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Recent Advancements in Apoptosis-Based Therapeutic Approaches for Cancer Targeting

By Mehmet Evren Okur, Panoraia I. Siafaka, Merve Tutar and Yusuf Tutar

Submitted: March 16th 2021Reviewed: July 2nd 2021Published: August 7th 2021

DOI: 10.5772/intechopen.99202

Downloaded: 32


Apoptosis, known as programmed cell death, has been considered a potent target for the pharmacy industry. The scientific community has actively participated to research which evaluate active molecules for possible inhibition or induction of apoptosis. Nanocarriers especially for cancer targeting are widely found through literature; they mainly based on inorganic, lipid or polymer nanoparticles which incorporate anticancer drugs. Another important and innovative category of anticancer agents is that of microRNAs. In this chapter, a discussion about the most recent applications of apoptosis-based agents mainly focusing on cancer target is done.


  • apoptotic agents
  • anticancer agents
  • microRNAs

1. Introduction

In the last decades, a huge advancement in the development of novel drug targets and drug delivery systems for inhibiting or inducing apoptosis has been done. Apoptosis, the programmed cell death plays a major role in cellular homeostasis, normal development, and clearance of cells. Non-programmed cell death can take place by various external factors, such as infection, toxins, and physical injury [1]. The dysregulation of apoptosis has been related with the pathogenesis of numerous diseases such as degenerative, autoimmune, and cardiovascular as well as have been associated with tumorigenesis. It has been reported that apoptosis is reduced on pathological disorders such as malignant neoplasm and autoimmune diseases while it is raised in inflammatory and neurodegenerative disorders as well as ischemic diseases, i.e.myocardial infarction, liver ischemia, stroke [2]. Apoptosis can induce cancer formation while cancer cells may elude apoptosis via the downregulation or blockage of apoptosis signaling pathways [3]. Similarly, cell death modalities (apoptosis, necrosis, and autophagy) have been linked with cardiovascular, autoimmune, and neurodegenerative diseases. In example, it has been reported that the apoptosis is impaired by various factors (i.e.caspases, amyloid β, tumor necrosis factor-α, amyloid precursor protein intracellular C-terminal domain, etc.) leading to Alzheimer’s disease and other neurodegenerative diseases (such as Huntington’s disease) [4, 5, 6]. Moreover, cardiovascular disorders such as myocardial infarction, diabetic cardiomyopathy, ischemic cardiomyocyte, and congestive heart failure have been associated with cell death modes in cardiac myocytes [7].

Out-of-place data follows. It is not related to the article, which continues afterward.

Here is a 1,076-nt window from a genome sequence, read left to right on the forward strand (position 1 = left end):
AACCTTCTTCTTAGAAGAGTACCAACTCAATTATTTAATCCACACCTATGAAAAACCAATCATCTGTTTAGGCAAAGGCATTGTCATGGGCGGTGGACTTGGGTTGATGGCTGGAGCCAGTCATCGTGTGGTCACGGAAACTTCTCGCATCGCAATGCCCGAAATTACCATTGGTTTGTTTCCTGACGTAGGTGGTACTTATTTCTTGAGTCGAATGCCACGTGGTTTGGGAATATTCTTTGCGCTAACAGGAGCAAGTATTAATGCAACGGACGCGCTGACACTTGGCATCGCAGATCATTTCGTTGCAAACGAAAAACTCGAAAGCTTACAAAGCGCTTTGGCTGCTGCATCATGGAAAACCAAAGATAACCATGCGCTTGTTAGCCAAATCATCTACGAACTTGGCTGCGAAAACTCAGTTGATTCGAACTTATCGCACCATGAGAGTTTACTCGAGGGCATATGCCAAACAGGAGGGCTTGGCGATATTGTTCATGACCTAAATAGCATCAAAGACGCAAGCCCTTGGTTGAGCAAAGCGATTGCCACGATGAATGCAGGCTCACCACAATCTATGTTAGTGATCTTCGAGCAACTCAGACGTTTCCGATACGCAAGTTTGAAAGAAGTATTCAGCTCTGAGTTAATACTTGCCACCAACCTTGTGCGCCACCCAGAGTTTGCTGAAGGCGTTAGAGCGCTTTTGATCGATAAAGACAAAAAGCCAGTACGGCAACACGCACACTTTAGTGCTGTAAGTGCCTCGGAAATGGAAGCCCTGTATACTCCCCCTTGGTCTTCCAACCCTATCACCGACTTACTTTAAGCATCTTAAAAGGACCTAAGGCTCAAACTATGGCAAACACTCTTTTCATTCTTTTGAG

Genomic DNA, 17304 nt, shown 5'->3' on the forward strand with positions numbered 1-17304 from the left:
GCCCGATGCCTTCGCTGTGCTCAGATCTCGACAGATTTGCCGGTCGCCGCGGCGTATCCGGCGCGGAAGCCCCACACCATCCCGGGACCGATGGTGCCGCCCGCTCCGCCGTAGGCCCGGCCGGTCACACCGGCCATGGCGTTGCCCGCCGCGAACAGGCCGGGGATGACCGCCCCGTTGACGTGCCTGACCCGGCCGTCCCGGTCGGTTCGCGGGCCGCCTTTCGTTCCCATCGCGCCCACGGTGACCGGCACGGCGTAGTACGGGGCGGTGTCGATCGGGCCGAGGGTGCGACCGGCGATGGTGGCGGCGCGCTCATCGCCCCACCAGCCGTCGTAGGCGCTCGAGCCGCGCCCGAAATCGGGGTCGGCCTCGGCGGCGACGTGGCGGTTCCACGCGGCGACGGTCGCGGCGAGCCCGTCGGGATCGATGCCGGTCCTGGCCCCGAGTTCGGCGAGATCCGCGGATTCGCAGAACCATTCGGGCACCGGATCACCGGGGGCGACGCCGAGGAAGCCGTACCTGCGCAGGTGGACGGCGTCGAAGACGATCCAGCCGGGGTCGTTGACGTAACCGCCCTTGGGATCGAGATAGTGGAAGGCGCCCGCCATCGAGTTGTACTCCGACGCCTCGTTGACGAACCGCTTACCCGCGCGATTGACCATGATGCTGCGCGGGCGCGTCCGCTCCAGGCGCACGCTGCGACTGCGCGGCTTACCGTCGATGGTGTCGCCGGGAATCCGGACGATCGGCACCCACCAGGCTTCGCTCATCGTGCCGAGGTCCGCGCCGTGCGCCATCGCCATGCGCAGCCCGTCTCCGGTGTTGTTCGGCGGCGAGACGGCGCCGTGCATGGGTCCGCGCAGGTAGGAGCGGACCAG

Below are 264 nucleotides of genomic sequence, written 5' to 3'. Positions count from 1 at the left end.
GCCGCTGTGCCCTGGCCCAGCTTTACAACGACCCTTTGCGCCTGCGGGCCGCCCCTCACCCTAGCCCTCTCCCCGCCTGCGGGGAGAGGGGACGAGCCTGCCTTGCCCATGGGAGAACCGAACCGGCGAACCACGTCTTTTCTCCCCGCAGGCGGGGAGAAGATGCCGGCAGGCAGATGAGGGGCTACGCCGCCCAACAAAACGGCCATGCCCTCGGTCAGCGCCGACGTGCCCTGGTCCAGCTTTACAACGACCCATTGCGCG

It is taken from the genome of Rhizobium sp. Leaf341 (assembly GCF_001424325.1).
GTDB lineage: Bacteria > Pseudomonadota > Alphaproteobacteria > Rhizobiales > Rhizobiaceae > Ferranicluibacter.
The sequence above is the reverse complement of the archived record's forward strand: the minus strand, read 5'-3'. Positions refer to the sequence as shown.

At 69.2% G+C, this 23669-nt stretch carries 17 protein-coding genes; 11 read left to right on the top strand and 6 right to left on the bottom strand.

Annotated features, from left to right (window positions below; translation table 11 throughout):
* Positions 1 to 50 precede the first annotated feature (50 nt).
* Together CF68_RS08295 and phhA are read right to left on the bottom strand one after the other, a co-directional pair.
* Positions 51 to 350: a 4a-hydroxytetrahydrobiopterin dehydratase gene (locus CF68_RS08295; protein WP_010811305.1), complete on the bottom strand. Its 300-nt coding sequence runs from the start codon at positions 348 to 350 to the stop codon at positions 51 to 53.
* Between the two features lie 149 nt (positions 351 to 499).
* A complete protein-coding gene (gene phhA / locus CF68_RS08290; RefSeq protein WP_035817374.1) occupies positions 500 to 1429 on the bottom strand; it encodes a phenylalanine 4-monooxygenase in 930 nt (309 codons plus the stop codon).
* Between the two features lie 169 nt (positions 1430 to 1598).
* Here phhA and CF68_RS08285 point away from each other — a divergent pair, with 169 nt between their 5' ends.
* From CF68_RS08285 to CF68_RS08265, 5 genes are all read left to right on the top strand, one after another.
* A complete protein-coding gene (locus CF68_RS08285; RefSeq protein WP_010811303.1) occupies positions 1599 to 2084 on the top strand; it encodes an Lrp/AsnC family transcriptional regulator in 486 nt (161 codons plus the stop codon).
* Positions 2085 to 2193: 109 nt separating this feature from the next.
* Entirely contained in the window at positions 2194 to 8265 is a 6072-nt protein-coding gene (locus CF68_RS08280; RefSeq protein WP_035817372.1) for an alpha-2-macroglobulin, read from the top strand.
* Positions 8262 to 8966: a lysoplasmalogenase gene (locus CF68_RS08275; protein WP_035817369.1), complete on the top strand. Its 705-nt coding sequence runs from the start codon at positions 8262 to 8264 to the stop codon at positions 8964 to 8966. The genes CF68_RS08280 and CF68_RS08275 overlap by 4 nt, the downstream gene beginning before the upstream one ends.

Identification of key players in cellular apoptosis regulation as B-cell lymphoma 2 (BCL-2) proteins, caspases, etc. has proofed that targeting apoptosis can lead to outstanding management of various diseases, especially cancer [8, 9].


2. Nanocarriers inducing apoptosis

In general, pharmacological approaches related to apoptosis can be categorized as inhibiting and inducing apoptosis molecules. Inhibitors of apoptosis (IAPs) are proteins important for maintaining apoptosis; IAPs have been identified in tumors and thus therapies targeting them have raised the research interest. It is well known that cancer cells are more resistant to apoptotic cell death, and high dosages of drugs are needed to eliminate them [10]. Consequently, the usage of apoptotic pathways via IAP antagonism can act as a promising alternative therapeutic choice for cancer management, limiting the apoptotic effect on cancerous cells [11]. In case of cardiovascular disorders, inhibiting myocardial apoptosis has been recognized as a therapeutic target. In the past, caspase inhibitors [12] and control of apoptosis of cardiovascular fibroblasts/vascular smooth muscle cells by p65 nuclear factors NF-κB and B-cell lymphoma-extra-large (Bcl-xL) antisense oligonucleotides or p53 overexpression [13] have been reported as potent drug targets. A recent study [14] revealed that the upregulation of miR-29b-3p (miRNAs), can protect cardiomyocytes against hypoxia-induced injury through downregulation of TNF receptor-associated factor 5 which can be an important therapeutic alternative for acute myocardial infarction. BH3 interacting-domain death agonist [BID (belongs to BCL-2 family)] inhibitors have been recognized as key factors in the apoptotic pathway mediating cytochrome C and Smac/DIABLO from mitochondria, resulting in caspase activation and cell apoptosis. The inhibition of BID by pharmacological agents can offer a promising therapeutic choice for diseases implicated by pathological cell death from BID involvement [2]. Becattini et al.developed various 4-phenylsulfanyl-phenylamine derivatives that are capable of binding on the surface of BID resulting to inhibition of tBid-induced SMAC release, caspase-3 activation, and cell death [15]. Tumor necrosis factor-like weak inducer of apoptosis (TWEAK) inhibitors have been also reported to induce apoptosis; tumor necrosis factor (TNF) has been linked with cerebral ischemia, atherosclerosis, rheumatoid arthritis, etc. The TWEAK-Fibroblast growth factor-inducible 14 (FN-14) has been identified as potent drug target for the aforementioned diseases [16]. Cytochrome C inhibitors, as Minocycline and methazolamide have shown inhibition of apoptosis. Minocycline revealed inhibition of apoptosis via attenuation of TNF-alpha expression following iNOS/NO induction by lipopolysaccharide in neuron/glia co-cultures [17]. Tian et al. showed that minocycline can inhibit sevoflurane-induced apoptosis [18]. Methazolamide, a carbonic anhydrase has shown prevention of the amyloid β-mediated onset of apoptosis in the mouse brain [19]. Therefore, various apoptotic inhibitors have been developed; however, a great effort is much needed.